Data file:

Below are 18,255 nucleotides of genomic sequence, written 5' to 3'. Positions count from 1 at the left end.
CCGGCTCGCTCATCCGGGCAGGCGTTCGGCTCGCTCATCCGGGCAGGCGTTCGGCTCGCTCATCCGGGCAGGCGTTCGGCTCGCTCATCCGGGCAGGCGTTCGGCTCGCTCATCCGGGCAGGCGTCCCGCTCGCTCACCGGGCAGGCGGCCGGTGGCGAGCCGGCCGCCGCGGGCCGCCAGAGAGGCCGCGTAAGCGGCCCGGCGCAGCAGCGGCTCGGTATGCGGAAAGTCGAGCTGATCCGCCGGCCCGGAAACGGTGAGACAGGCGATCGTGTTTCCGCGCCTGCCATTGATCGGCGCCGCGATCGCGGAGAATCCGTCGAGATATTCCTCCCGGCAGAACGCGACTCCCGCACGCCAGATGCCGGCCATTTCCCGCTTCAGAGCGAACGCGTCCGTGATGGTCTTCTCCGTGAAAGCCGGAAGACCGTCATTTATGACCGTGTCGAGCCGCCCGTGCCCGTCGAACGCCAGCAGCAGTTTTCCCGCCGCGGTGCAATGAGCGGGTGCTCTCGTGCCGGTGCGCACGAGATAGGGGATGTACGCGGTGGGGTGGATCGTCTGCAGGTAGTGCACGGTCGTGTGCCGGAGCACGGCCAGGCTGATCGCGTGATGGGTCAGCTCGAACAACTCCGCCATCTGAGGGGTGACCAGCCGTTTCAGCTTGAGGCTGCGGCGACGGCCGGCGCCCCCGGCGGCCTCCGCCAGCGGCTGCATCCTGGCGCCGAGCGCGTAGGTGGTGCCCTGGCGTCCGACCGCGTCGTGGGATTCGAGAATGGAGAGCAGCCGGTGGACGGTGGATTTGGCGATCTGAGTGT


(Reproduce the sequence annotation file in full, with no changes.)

Below are 18,255 nucleotides of genomic sequence, written 5' to 3'. Positions count from 1 at the left end.
CCGGCTCGCTCATCCGGGCAGGCGTTCGGCTCGCTCATCCGGGCAGGCGTTCGGCTCGCTCATCCGGGCAGGCGTTCGGCTCGCTCATCCGGGCAGGCGTTCGGCTCGCTCATCCGGGCAGGCGTCCCGCTCGCTCACCGGGCAGGCGGCCGGTGGCGAGCCGGCCGCCGCGGGCCGCCAGAGAGGCCGCGTAAGCGGCCCGGCGCAGCAGCGGCTCGGTATGCGGAAAGTCGAGCTGATCCGCCGGCCCGGAAACGGTGAGACAGGCGATCGTGTTTCCGCGCCTGCCATTGATCGGCGCCGCGATCGCGGAGAATCCGTCGAGATATTCCTCCCGGCAGAACGCGACTCCCGCACGCCAGATGCCGGCCATTTCCCGCTTCAGAGCGAACGCGTCCGTGATGGTCTTCTCCGTGAAAGCCGGAAGACCGTCATTTATGACCGTGTCGAGCCGCCCGTGCCCGTCGAACGCCAGCAGCAGTTTTCCCGCCGCGGTGCAATGAGCGGGTGCTCTCGTGCCGGTGCGCACGAGATAGGGGATGTACGCGGTGGGGTGGATCGTCTGCAGGTAGTGCACGGTCGTGTGCCGGAGCACGGCCAGGCTGATCGCGTGATGGGTCAGCTCGAACAACTCCGCCATCTGAGGGGTGACCAGCCGTTTCAGCTTGAGGCTGCGGCGACGGCCGGCGCCCCCGGCGGCCTCCGCCAGCGGCTGCATCCTGGCGCCGAGCGCGTAGGTGGTGCCCTGGCGTCCGACCGCGTCGTGGGATTCGAGAATGGAGAGCAGCCGGTGGACGGTGGATTTGGCGATCTGAGTGT